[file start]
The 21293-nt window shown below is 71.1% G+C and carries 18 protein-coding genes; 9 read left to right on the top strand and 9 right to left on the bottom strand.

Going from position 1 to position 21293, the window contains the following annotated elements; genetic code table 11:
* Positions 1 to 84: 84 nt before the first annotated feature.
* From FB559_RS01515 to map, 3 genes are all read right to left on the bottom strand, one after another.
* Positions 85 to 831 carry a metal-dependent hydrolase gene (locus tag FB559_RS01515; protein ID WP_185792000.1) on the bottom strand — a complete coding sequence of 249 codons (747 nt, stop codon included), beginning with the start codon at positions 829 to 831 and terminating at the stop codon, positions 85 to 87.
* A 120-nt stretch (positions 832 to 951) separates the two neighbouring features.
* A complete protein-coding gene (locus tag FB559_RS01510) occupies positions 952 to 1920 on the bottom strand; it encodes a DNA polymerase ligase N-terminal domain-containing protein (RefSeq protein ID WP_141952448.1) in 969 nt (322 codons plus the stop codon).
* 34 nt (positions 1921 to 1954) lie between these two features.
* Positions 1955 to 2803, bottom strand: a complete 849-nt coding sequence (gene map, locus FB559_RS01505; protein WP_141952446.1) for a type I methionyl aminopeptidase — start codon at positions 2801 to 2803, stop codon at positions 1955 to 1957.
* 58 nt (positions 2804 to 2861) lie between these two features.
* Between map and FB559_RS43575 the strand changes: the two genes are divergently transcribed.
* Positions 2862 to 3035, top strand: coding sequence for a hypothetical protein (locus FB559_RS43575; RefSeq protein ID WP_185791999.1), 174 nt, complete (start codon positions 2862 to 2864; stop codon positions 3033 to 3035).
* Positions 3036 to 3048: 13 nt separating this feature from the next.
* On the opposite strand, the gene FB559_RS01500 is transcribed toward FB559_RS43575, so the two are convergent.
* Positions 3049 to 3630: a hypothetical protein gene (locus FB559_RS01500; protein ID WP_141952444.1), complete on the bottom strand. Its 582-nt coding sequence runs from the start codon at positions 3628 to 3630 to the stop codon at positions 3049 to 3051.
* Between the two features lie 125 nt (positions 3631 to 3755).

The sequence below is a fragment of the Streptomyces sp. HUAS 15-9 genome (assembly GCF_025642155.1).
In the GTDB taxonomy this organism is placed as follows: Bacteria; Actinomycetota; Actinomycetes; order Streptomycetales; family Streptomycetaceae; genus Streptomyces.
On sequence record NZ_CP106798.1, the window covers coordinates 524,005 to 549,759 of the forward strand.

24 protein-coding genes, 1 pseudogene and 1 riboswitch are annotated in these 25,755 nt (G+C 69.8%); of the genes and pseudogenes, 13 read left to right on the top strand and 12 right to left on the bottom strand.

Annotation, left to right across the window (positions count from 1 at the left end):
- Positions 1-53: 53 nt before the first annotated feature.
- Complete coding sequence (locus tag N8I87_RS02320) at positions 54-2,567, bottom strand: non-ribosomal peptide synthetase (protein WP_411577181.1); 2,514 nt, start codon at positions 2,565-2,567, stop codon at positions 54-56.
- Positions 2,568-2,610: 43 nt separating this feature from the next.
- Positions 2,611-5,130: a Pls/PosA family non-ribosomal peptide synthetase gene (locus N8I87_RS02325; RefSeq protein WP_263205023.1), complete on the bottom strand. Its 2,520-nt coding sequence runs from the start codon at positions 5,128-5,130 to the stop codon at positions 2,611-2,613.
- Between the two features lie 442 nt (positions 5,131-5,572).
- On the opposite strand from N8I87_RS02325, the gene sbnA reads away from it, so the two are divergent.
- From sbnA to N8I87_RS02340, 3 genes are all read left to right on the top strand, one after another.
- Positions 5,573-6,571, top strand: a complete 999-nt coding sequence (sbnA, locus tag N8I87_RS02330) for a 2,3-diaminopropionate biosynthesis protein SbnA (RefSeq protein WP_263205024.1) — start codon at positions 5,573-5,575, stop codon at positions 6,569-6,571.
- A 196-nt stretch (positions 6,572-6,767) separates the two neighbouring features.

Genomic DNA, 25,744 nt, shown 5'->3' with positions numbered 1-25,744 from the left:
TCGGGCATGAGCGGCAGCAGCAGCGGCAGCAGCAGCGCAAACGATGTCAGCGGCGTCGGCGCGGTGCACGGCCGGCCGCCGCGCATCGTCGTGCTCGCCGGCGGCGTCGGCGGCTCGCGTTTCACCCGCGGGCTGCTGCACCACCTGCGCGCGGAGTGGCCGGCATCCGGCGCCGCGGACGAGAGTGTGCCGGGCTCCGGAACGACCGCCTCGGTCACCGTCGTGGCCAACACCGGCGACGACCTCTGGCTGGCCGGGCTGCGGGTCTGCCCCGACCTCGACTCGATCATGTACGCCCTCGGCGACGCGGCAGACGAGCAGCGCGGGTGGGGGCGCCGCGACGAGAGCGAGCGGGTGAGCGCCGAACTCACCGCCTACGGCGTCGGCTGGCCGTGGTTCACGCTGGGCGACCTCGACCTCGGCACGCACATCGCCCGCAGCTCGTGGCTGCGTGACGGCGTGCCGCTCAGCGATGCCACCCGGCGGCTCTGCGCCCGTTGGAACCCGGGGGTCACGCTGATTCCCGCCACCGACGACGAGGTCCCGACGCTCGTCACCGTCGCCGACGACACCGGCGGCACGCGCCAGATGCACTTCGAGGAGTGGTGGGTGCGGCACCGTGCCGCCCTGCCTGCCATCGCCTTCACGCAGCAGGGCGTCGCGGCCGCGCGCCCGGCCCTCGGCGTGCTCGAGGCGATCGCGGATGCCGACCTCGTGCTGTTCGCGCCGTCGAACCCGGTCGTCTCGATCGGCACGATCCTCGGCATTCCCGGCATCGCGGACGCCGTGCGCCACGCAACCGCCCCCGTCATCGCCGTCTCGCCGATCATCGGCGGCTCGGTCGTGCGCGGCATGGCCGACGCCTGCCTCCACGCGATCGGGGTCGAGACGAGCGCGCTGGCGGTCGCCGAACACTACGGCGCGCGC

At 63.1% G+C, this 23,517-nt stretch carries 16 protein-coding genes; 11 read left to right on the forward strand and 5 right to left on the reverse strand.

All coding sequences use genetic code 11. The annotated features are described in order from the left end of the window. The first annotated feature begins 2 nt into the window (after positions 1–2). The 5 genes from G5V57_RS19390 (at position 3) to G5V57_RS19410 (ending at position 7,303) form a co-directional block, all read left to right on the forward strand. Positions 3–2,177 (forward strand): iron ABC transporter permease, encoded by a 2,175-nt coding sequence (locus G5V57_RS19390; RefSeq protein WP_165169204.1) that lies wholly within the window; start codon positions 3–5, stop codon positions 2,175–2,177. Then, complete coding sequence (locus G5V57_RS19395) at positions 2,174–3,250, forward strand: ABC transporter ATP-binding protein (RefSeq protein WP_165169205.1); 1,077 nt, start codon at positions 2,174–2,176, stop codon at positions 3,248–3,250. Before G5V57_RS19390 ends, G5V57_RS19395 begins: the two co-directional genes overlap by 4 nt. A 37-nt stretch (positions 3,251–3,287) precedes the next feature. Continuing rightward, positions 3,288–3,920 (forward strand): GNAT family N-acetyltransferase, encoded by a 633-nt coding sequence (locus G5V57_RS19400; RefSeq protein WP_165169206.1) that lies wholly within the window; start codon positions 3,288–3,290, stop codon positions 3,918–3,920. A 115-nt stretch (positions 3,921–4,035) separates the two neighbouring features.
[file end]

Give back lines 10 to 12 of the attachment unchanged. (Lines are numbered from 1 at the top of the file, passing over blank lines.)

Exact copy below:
* 58 nt (positions 2804 to 2861) lie between these two features.
* Between map and FB559_RS43575 the strand changes: the two genes are divergently transcribed.
* Positions 2862 to 3035, top strand: coding sequence for a hypothetical protein (locus FB559_RS43575; RefSeq protein ID WP_185791999.1), 174 nt, complete (start codon positions 2862 to 2864; stop codon positions 3033 to 3035).